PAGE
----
Let’s shift now from the competition to the Directors’ Fortnight and the film that opened the independent program, Scarlet. Freely adapting Alexander Grin’s 1923 novella Scarlet Sails, Pietro Marcello (Martin Eden) sets his story in rural France at the end of the First World War. Raphaël (Raphaël Thiery) returns from the front to find that his wife has died and left him an infant daughter, Juliette, in the care of Adeline (Noémie Lvovsky). The three form an ad hoc family, albeit one ostracized by the local townspeople, and Juliette grows up to be a young woman (Juliette Jouan) who dreams of leaving Normandy. When a pilot, Jean (Louis Garrel), drops from the sky, she plays with the idea that he may be just the ticket.
“While the film’s sense of place and time is engraved in every pore of its cast and their surroundings, impeccably rendered by Marco Graziaplana’s grainy cinematography and Christian Marti’s production design, the story itself is slight and an overly romanticized look at rural life in interbellum France,” writes Marc van de Klashorst for the International Cinephile Society. This is “vibes-forward filmmaking,” writes Filmmaker’s Vadim Rizov, and “to what thematic end, if any, is unclear.” But on Twitter, Mark Asch calls Scarlet a “postmodern Pagnolian slice of French life” and “a historical-materialist fairy tale whose every setup contains enough imagination to reinvent the film from scratch.”
One Fine Morning
In Mia Hansen-Løve’s eighth feature, One Fine Morning, Léa Seydoux plays Sandra, a freelance translator raising an eight-year-old daughter (Camille Leban Martins) alone in a small Parisian apartment while caring for her aging father (Pascal Greggory), who is losing his sight and his memory to a rare neurodegenerative disease. When she bumps into an old friend, Clément (Melvil Poupaud)—a married chemist with a son—an initially tentative flirtation quickly escalates into a passionate affair.
As Vadim Rizov points out, autobiographical details are tweaked and then woven into all of Mia Hansen-Løve’s films, but “where her best works proceed from one tersely dramatized scene to another, this is a baggy catch-all of anxieties.” In the Hollywood Reporter, though, there’s no holding Jon Frosch back as he writes that One Fine Morning is “an immensely satisfying collaboration that finds both auteur and star further solidifying their spots among the greats of their respective fields.”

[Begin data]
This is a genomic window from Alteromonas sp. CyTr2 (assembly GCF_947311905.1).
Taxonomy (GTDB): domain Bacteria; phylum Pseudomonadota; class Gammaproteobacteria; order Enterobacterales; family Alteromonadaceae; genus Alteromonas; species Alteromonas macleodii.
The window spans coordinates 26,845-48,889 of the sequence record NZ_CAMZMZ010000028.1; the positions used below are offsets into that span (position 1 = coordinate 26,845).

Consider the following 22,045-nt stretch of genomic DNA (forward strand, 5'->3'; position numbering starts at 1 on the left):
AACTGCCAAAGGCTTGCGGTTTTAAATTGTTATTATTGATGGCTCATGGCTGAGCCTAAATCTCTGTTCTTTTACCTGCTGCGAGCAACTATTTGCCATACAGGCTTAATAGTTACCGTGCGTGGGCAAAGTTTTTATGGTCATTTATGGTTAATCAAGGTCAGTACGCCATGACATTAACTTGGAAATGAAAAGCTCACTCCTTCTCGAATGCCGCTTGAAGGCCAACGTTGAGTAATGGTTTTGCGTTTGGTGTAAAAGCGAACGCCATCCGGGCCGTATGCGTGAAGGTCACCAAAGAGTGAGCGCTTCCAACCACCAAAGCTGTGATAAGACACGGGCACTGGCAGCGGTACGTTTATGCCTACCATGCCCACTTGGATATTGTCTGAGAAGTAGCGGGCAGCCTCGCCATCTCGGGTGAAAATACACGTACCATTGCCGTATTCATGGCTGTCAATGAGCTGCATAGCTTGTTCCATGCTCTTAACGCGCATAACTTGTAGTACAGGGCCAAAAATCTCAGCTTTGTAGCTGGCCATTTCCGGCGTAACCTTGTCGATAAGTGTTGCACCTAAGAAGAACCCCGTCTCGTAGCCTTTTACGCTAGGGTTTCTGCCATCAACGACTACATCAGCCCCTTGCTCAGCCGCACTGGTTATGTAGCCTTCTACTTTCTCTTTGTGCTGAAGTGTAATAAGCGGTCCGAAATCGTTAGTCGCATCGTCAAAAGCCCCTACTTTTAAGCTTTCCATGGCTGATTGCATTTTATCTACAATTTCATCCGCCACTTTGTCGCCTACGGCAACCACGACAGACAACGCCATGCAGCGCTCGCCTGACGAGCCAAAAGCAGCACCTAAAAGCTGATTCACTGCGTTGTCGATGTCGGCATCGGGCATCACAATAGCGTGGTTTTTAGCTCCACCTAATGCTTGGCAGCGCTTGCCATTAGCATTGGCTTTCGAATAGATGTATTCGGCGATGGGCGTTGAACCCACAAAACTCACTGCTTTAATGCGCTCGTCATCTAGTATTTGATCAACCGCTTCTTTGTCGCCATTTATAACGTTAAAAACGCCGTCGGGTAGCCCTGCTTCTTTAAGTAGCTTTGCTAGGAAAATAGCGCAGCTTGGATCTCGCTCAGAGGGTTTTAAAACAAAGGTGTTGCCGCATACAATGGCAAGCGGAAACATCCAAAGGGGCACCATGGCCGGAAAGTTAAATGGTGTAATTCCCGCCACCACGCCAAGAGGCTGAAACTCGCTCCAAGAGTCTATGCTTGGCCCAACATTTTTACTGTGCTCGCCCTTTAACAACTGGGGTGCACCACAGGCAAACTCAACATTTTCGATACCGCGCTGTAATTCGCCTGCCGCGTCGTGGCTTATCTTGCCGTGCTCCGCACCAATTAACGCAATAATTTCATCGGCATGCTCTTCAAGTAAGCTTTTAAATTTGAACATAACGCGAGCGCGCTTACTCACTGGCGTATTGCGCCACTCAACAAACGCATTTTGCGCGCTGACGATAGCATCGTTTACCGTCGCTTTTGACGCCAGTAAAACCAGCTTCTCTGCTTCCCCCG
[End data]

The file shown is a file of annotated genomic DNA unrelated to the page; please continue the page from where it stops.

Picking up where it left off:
For Guy Lodge in Variety, the filmmaking “here feels as comfortingly lived-in as a hand-me-down cardigan, from the soft ecru textures of Denis Lenoir’s 35 mm lensing to Marion Monnier’s relaxed, sociable editing to the director’s usual musical patchwork of favorites spanning Schubert, Dinah Washington, and the plaintive folk balladry of Bill Fay. Few would accuse the director of pushing herself in One Fine Morning, but there’s much to be said for cinema that feels this at ease—at home, even—with itself.”
Seven years ago, Saela Davis and Anna Rose Holmer cowrote their first feature, The Fits, which centered on an eleven-year-old tomboy who hung out in a Cincinnati boxing gym. Davis edited and Holmer directed. Now, working from a screenplay by Shane Crowley, they’ve codirected what Guy Lodge calls “an unexpected pivot of a sophomore feature,” God’s Creatures. Aileen (Emily Watson) is among the villagers mourning the death of a fisherman on a remote swath of the Irish coast when her son, Brian (Paul Mescal), returns from Australia unannounced. Aileen is thrilled, and he basks in her adoration.
When Sarah (Aisling Franciosi) accuses Brian of sexual assault, Aileen lies, giving him an alibi and herself an anguished conscience. “What initially plays out as a grim social realist portrait of hardscrabble lives in a traditional Irish fishing village, soon segues into a disturbing feminist thriller,” writes David Jenkins at Little White Lies. “All the interlocking plot fragments are so perfectly aligned that the film ends up feeling stifling.” At the Film Verdict, Stephen Dalton grumbles: “Take away the Celtic trimmings and this gloomy slow-burner could almost be a vintage slab of Ibsen or Strindberg.”
But in the Notebook, Leonardo Goi finds that God’s Creatures “echoes its predecessor’s unsettling aura and escalating sense of mystery.” Chayse Irvin’s “widescreen cinematography captures the rural environs in all their belittling, baleful beauty—an apt decision for a tale that draws much of its tension from the omnipresent threats of the elements (tides rising in the blink of an eye, the wind howling, the mist ebbing down the mountains). But God’s Creatures is as fascinated by the vastness of nature as it is by the secrets of the human face, and Davis and Holmer know how to turn a few close-ups into landscapes themselves, holding the camera on Brian, Aileen, and Sarah’s faces long enough to see them soak in the revelations and traumas the film unfurls.”